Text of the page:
Our Travel Bans No Longer Make Sense

There are a lot of problems with Joe Biden’s “kind of, sort of” vaccine mandate.

There’s the backhandedness of an administration that said repeatedly it would not compel vaccination to be forcing 100 million Americans into a choice between that and expensive rapid tests (thanks FDA). There’s the risk that Biden’s mandate will be interpreted as saying “the vaccinated aren’t safe so long as anyone is unvaccinated,” leading to socially and economically damaging overcautiousness. 

There’s also the chance that the policy backfires, hardening mistrust among those who may otherwise have been coaxed into vaccination using a carrot, not a stick. And, of course, there’s the cruelty of a measure threatening a disproportionately low-income, poorly educated and non-white group (so much for “equity”) with economic hardship to force them into a medical decision, regardless of how easy most of us found that choice.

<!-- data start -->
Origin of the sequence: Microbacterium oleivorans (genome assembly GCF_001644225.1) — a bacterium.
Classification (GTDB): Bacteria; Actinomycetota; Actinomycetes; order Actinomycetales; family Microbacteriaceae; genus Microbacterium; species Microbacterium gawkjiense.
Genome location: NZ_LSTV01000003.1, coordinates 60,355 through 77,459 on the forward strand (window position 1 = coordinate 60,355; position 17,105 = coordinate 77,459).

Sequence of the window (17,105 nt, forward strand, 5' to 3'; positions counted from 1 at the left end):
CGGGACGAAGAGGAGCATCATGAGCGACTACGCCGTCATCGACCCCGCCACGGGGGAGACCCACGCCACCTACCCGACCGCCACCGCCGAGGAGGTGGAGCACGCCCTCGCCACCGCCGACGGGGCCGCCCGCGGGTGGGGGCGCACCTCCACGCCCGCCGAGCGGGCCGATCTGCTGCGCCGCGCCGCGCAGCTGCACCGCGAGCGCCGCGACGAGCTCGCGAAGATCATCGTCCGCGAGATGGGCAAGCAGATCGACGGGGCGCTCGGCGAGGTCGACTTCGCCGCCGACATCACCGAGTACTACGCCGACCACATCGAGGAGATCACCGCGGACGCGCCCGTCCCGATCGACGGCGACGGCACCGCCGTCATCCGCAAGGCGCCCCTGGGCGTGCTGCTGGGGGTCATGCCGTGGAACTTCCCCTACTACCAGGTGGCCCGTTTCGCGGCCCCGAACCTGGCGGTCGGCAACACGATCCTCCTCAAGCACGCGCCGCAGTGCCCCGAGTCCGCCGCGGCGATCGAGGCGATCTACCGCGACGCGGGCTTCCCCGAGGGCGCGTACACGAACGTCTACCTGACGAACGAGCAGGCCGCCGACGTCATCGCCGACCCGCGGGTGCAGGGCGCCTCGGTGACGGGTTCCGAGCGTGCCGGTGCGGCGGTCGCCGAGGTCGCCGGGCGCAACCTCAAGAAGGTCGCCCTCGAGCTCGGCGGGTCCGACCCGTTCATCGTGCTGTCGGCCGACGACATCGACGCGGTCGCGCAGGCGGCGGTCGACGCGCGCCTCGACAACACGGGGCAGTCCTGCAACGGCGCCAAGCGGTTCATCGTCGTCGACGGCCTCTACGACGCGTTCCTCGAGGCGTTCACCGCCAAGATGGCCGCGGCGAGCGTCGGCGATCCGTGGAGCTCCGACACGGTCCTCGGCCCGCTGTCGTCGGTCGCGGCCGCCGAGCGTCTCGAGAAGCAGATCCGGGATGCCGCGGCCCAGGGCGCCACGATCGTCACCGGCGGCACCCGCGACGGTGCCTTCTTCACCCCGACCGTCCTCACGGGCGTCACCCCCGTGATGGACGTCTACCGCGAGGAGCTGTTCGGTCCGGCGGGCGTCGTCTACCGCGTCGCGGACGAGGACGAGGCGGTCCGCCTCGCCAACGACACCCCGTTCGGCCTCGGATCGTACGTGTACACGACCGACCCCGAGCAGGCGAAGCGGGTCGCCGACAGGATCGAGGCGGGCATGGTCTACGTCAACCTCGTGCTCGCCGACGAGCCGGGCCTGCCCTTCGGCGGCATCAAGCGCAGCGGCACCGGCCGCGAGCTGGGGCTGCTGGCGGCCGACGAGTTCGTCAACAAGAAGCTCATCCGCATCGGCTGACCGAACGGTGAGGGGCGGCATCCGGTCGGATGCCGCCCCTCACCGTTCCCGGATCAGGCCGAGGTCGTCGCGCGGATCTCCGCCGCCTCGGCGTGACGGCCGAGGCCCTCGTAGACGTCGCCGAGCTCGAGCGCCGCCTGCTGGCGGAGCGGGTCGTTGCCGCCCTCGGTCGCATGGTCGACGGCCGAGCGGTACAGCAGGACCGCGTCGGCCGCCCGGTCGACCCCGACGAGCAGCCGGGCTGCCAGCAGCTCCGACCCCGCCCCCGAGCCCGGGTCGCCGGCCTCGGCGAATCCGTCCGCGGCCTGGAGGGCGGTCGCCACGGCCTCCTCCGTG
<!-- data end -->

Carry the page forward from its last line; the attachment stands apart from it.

For these reasons, we consider Biden’s vaccine’s mandate a mistake. But errors can nonetheless bring silver linings. The logic of one bad policy can render another utterly indefensible. And that may be what Biden’s heavy-handed treatment of unvaccinated Americans does to the administration’s unscientific and callous travel policy. (The Trump administration first instituted the travel ban in 2020 and planned to scrap it on January 26, 2021, but Biden undid that immediately upon taking office.) 

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